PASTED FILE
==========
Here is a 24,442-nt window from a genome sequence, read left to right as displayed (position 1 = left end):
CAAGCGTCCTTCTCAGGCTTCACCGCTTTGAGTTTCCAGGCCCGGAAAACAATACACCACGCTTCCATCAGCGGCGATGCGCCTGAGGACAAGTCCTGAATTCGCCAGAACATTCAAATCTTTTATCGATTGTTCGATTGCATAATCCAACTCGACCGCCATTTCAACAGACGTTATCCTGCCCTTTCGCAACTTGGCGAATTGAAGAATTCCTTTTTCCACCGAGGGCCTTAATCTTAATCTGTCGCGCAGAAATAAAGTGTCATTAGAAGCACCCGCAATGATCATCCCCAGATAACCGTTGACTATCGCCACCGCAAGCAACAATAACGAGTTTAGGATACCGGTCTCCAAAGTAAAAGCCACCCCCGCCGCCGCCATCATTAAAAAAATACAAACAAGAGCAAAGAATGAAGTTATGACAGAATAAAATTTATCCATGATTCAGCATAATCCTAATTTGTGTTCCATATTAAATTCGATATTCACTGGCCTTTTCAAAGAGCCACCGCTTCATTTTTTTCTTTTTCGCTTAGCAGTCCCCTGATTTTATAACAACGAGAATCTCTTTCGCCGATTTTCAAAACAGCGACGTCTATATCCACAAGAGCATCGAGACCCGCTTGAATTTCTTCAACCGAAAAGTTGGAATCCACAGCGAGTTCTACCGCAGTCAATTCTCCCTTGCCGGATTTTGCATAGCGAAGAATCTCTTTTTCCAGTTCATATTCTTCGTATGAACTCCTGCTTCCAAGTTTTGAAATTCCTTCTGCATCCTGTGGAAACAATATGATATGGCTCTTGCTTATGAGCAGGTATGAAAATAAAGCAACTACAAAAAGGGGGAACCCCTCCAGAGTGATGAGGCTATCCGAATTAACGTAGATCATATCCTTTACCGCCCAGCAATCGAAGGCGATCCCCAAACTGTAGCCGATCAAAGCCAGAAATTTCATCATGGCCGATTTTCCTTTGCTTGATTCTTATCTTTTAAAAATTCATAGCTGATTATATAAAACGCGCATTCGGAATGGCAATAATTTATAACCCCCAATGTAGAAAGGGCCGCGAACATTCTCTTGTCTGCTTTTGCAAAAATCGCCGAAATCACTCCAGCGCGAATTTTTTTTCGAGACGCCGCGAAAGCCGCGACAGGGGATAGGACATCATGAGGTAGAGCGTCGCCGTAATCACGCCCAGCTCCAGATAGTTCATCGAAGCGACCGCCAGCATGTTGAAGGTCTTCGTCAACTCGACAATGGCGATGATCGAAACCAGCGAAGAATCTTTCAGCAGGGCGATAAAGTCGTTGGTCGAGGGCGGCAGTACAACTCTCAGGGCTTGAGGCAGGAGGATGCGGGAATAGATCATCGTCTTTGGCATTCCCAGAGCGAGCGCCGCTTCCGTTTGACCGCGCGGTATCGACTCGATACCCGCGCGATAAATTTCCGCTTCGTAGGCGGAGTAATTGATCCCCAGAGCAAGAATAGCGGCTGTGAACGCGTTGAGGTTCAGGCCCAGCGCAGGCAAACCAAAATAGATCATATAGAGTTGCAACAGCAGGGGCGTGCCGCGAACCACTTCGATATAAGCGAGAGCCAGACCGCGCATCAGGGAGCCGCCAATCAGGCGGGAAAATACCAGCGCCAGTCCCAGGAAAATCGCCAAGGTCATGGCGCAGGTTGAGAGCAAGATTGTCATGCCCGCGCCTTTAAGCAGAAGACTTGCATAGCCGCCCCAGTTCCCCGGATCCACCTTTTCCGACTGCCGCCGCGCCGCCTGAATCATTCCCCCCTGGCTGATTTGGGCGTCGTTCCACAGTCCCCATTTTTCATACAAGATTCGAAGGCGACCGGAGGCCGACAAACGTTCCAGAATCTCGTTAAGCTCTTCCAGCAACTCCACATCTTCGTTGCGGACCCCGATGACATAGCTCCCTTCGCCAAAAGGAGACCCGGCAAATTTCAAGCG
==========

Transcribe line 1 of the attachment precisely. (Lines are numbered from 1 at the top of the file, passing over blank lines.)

Here is a 24,442-nt window from a genome sequence, read left to right as displayed (position 1 = left end):